A lot or a little?
The parents' guide to what's in this TV show.
What parents need to know
Parents need to know that this award-winning classic spy parody is mild enough for tweens, but younger kids may not be drawn to (or even get) some of its humor. It also contains lots of gun activity, fantasy violence, and some mild sexual innuendo that will probably go over their heads. As was typical for the time, cigarette, pipe, and cigar smoking is also frequently visible; occasionally the cast is shown drinking alcohol (wine, champagne, hard liquor). It also contains some stereotypes and jokes that are not considered politically correct by today’s standards, but reflect some of the political and social climate of the time.
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What's the story?
GET SMART is an Emmy-award winning comedy series that spoofs the world of espionage. The parody stars Don Adams as Maxwell Smart, a loyal but inept secret agent who is called upon to battle KAOS, an evil organization trying to take over the world. Guided by Chief (Edward Platt), his boss at the U.S. government counter espionage unit CONTROL, Smart -- AKA. Agent #86 -- uses lots of cutting edge spy gadgets and his own version of common sense to try to capture the bad guys. Luckily, clever Agent #99 (Barbara Feldon), a poorly trained spy dog named Fang, and even a robot named Hymie (Dick Gautier) assist the blundering agent with restoring world order.
Is it any good?
The cult classic, which aired from 1965-1970, pokes fun at the popular spy genre of the time, already made popular by James Bond films, and TV series like The Man from U.N.C.L.E. and The Avengers, by mixing satire with slap-stick comedy. Over the years it also used its humor to make subtle statements about major political issues of the time, including the Cold War, the conflict in Vietnam, and U.S. domestic policy.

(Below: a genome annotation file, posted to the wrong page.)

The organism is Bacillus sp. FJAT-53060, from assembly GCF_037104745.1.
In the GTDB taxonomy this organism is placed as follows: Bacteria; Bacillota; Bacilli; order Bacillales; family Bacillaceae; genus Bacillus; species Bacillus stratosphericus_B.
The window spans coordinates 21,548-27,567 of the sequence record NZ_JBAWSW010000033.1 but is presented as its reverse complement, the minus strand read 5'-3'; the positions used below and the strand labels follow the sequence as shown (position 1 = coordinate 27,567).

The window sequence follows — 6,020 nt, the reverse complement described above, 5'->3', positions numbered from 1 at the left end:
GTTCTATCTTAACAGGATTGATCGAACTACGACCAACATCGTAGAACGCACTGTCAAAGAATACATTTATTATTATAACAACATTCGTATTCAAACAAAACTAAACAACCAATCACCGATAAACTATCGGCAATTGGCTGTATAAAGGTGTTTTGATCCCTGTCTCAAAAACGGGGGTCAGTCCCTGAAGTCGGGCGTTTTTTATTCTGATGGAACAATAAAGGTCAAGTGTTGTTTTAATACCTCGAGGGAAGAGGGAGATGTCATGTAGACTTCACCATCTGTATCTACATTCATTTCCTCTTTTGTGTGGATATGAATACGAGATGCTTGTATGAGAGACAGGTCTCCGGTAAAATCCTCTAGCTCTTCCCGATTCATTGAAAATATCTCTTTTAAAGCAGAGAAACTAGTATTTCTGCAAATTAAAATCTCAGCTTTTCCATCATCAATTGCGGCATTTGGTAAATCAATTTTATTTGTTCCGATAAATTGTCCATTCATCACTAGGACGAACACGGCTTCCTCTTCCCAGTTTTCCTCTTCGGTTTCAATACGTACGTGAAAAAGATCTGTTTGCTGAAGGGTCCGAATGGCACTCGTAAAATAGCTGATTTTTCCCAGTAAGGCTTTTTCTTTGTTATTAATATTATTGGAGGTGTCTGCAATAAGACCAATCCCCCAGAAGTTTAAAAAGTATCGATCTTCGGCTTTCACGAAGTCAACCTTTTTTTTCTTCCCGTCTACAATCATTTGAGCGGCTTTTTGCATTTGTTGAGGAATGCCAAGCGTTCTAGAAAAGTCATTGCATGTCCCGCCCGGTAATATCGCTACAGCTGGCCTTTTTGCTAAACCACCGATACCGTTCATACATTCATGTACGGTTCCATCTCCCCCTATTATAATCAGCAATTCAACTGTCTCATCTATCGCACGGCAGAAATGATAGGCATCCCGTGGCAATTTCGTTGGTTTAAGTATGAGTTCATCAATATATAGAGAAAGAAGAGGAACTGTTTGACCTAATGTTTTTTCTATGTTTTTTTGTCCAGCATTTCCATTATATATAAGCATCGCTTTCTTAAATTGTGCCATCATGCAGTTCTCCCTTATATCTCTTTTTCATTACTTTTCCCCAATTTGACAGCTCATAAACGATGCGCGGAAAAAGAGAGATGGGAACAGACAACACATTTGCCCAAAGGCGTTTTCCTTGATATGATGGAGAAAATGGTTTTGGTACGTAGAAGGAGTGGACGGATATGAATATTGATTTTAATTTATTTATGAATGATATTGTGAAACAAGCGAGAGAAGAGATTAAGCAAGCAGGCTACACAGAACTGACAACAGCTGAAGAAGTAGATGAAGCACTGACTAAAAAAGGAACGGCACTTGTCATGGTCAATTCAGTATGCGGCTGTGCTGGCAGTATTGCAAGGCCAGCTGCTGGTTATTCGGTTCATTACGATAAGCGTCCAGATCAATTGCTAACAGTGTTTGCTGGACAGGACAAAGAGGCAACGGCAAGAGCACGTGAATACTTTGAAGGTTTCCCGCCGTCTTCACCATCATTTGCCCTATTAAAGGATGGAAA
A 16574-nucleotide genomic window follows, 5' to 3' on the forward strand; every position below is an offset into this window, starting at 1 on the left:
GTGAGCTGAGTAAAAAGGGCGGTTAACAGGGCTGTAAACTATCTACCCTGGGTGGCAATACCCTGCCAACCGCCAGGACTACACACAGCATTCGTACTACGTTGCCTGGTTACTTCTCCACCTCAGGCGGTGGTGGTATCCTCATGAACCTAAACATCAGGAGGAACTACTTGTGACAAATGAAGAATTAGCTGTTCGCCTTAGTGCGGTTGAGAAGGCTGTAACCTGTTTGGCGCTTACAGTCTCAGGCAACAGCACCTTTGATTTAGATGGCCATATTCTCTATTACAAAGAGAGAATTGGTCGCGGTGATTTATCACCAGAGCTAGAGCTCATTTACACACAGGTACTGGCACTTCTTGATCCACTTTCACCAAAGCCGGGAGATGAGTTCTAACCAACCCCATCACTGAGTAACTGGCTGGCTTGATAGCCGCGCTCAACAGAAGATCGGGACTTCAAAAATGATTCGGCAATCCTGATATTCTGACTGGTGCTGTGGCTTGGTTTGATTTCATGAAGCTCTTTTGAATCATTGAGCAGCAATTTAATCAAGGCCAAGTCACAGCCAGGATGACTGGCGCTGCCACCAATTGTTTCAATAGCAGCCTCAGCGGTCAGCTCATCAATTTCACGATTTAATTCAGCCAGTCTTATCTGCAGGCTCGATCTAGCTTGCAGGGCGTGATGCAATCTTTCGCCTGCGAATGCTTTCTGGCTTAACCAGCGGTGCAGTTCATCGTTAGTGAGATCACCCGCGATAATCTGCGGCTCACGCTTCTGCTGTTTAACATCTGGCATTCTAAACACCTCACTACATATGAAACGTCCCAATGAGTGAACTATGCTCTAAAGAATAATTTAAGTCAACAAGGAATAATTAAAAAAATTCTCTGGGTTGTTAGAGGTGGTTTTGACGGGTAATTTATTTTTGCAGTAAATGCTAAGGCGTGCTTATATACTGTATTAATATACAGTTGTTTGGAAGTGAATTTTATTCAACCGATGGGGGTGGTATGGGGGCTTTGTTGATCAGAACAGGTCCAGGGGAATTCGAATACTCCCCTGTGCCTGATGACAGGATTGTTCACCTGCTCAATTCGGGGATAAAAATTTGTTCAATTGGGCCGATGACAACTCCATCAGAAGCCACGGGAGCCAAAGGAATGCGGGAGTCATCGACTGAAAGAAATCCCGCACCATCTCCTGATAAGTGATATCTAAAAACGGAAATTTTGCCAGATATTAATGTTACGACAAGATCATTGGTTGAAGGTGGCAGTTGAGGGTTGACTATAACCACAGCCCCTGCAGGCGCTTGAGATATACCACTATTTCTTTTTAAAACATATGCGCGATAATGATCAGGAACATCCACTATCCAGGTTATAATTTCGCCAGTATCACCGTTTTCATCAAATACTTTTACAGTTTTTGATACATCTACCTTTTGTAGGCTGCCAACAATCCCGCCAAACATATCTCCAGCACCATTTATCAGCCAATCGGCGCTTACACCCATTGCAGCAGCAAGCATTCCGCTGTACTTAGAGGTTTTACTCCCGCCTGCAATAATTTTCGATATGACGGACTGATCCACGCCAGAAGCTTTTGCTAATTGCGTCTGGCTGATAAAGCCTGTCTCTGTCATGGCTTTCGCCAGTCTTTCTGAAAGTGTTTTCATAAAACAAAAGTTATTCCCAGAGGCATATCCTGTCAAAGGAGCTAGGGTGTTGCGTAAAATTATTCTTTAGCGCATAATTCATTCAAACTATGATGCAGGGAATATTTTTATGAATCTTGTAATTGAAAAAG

While the show contains some material that may be unsuitable for younger children, including gun violence, sexual innuendo, smoking, it is still mild by today’s standards. It also contains a lot of gender and racial/ethnic stereotypes, which also serve as indicators of the political and social climate of the time. But taken in context, Get Smart is a funny, well-written, and intelligent series that that comedy lovers are sure to love.
Talk to your kids about ...
Families can talk about what makes a comedy a parody. What is the purpose behind spoofing someone or a situation? What’s the difference between spoofing someone and being sarcastic? Is it always easy to tell the difference? Can a parody ever go too far?
Classic films and TV shows often feature attitudes and/or activities (like stereotyping and smoking tobacco products) that were considered OK when they were originally created, but that are no longer viewed as appropriate and/or healthy. Why were they seen as acceptable practices then? What has changed/not changed over the years? Parents: Check out some suggestions on how to talk to your kids about some of these issues.
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